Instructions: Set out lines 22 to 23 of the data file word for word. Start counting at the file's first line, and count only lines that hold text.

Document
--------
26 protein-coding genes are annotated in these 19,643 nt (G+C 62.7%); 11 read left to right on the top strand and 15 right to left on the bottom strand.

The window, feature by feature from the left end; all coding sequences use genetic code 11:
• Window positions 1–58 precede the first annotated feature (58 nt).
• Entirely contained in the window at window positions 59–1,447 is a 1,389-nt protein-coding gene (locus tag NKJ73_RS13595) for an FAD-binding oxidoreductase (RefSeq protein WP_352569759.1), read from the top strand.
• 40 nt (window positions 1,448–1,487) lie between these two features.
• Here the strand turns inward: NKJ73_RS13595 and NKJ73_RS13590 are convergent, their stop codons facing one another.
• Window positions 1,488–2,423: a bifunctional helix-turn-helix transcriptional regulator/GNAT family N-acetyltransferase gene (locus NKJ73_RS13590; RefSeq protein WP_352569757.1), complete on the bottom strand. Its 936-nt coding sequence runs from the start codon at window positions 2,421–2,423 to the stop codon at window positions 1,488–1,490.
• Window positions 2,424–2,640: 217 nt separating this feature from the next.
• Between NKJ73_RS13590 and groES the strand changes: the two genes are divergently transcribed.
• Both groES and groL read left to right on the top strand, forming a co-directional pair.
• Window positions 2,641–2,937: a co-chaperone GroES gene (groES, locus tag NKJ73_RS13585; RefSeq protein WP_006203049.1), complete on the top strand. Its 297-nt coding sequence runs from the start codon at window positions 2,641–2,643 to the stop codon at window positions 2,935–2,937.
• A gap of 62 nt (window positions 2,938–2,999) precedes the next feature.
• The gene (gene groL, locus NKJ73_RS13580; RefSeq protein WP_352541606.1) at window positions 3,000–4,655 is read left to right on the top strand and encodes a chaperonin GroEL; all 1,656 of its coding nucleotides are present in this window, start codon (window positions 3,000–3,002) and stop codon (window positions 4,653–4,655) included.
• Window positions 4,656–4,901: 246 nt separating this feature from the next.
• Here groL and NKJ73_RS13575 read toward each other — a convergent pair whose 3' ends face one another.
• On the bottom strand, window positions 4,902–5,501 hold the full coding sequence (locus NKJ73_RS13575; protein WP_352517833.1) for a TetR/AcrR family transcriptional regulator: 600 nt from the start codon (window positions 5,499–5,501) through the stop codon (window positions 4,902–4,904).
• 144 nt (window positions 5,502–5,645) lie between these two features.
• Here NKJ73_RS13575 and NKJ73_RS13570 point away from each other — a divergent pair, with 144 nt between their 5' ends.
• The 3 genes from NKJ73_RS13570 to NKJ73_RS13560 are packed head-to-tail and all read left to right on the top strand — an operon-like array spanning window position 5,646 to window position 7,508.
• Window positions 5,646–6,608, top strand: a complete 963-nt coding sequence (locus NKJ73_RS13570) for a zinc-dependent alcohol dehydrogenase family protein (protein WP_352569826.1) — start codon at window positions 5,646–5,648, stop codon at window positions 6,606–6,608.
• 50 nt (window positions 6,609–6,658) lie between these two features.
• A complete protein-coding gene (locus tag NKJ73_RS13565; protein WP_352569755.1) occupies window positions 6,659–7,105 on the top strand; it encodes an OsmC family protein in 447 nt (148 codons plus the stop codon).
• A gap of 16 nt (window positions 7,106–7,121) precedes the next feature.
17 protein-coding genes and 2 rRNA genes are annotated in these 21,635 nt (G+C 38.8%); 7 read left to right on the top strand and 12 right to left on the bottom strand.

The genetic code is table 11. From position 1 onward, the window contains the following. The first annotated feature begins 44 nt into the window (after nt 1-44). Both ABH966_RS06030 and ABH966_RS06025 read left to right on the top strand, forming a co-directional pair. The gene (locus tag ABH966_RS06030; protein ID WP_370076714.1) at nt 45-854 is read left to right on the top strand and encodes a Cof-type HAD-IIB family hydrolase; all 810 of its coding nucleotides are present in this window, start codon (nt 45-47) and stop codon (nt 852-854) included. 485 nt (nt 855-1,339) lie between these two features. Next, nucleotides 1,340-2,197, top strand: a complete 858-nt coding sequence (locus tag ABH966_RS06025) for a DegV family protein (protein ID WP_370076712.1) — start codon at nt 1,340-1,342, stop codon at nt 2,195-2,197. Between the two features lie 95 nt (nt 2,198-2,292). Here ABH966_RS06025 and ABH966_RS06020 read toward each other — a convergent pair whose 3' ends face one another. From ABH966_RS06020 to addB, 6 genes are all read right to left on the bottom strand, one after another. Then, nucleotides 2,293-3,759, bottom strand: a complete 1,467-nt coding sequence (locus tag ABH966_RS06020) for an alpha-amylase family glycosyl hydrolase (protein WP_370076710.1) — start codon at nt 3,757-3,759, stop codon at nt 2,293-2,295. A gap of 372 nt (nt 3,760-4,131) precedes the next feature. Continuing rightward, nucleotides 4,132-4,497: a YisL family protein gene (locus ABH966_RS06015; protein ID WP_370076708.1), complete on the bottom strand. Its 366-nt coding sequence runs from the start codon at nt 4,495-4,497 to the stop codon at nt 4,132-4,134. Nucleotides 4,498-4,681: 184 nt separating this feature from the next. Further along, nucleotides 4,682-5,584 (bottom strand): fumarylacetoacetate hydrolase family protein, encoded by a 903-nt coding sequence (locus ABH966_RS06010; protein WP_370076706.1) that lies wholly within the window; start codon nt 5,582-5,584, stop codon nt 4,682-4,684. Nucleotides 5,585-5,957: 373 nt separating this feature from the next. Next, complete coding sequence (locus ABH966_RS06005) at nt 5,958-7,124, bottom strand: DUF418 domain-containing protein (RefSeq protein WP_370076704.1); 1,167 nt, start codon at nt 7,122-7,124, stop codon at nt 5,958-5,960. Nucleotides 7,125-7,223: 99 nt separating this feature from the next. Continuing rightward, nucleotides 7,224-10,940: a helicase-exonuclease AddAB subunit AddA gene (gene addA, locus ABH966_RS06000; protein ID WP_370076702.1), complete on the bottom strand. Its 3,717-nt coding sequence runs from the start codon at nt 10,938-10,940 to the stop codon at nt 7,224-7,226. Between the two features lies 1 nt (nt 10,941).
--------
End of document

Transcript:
• A complete protein-coding gene (locus tag NKJ73_RS13565; protein WP_352569755.1) occupies window positions 6,659–7,105 on the top strand; it encodes an OsmC family protein in 447 nt (148 codons plus the stop codon).
• A gap of 16 nt (window positions 7,106–7,121) precedes the next feature.